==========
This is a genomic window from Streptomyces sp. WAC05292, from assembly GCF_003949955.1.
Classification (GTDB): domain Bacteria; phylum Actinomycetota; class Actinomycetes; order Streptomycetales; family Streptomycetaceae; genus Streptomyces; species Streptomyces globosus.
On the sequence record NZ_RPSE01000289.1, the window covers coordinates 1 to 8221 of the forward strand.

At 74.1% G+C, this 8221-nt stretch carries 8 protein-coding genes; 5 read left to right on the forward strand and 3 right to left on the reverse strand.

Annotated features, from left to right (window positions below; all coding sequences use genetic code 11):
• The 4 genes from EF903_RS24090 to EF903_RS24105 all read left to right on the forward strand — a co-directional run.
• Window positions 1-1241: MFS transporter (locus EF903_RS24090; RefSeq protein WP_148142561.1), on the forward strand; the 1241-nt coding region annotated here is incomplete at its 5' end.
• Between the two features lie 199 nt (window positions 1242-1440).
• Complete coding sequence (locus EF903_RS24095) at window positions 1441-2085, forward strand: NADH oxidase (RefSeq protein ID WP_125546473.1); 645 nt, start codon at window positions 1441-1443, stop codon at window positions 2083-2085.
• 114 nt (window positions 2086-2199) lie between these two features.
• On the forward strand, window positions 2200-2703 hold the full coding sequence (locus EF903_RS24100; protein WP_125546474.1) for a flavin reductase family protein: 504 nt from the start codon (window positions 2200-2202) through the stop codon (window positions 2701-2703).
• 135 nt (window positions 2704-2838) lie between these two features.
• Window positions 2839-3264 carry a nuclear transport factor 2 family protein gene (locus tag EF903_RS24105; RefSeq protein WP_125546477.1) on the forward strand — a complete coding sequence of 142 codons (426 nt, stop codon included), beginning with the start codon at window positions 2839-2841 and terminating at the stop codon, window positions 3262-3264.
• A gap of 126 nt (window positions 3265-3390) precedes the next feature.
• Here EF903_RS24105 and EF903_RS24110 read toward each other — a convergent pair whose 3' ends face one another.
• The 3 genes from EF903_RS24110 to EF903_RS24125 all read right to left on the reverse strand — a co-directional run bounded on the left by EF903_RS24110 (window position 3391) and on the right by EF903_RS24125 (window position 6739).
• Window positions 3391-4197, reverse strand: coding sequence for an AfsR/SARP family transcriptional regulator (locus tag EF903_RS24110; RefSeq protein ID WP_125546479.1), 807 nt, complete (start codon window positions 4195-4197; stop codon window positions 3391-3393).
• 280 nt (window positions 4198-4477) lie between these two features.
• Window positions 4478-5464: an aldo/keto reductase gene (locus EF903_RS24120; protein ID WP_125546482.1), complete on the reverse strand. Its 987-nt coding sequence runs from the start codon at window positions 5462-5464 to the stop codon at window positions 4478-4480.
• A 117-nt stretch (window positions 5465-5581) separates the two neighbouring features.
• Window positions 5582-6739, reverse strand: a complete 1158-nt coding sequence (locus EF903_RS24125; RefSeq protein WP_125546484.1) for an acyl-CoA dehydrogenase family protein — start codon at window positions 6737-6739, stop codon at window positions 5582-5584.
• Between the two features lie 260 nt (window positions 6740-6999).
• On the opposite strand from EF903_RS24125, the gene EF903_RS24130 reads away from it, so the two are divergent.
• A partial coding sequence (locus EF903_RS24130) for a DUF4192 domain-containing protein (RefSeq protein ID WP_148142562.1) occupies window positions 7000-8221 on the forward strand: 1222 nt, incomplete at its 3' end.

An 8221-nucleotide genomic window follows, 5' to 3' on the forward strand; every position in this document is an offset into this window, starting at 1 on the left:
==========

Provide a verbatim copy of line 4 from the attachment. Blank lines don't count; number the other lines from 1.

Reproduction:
At 74.1% G+C, this 8221-nt stretch carries 8 protein-coding genes; 5 read left to right on the forward strand and 3 right to left on the reverse strand.